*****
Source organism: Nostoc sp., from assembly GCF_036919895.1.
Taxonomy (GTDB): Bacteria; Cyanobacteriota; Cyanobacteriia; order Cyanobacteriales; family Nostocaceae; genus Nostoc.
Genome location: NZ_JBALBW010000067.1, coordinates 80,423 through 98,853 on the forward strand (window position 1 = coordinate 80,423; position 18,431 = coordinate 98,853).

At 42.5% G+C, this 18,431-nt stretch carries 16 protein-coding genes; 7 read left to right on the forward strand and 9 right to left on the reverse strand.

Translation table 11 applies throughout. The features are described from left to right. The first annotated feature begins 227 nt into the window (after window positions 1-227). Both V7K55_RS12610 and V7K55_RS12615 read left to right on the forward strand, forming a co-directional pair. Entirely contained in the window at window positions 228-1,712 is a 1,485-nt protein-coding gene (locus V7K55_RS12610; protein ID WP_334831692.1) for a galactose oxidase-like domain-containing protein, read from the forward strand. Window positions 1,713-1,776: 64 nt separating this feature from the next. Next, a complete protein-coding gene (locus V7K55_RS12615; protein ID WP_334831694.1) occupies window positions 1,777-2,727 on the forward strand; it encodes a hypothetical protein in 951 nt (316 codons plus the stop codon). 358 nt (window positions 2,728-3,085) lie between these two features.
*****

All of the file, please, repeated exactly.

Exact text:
Source organism: Nostoc sp., from assembly GCF_036919895.1.
Taxonomy (GTDB): Bacteria; Cyanobacteriota; Cyanobacteriia; order Cyanobacteriales; family Nostocaceae; genus Nostoc.
Genome location: NZ_JBALBW010000067.1, coordinates 80,423 through 98,853 on the forward strand (window position 1 = coordinate 80,423; position 18,431 = coordinate 98,853).

At 42.5% G+C, this 18,431-nt stretch carries 16 protein-coding genes; 7 read left to right on the forward strand and 9 right to left on the reverse strand.

Translation table 11 applies throughout. The features are described from left to right. The first annotated feature begins 227 nt into the window (after window positions 1-227). Both V7K55_RS12610 and V7K55_RS12615 read left to right on the forward strand, forming a co-directional pair. Entirely contained in the window at window positions 228-1,712 is a 1,485-nt protein-coding gene (locus V7K55_RS12610; protein ID WP_334831692.1) for a galactose oxidase-like domain-containing protein, read from the forward strand. Window positions 1,713-1,776: 64 nt separating this feature from the next. Next, a complete protein-coding gene (locus V7K55_RS12615; protein ID WP_334831694.1) occupies window positions 1,777-2,727 on the forward strand; it encodes a hypothetical protein in 951 nt (316 codons plus the stop codon). 358 nt (window positions 2,728-3,085) lie between these two features.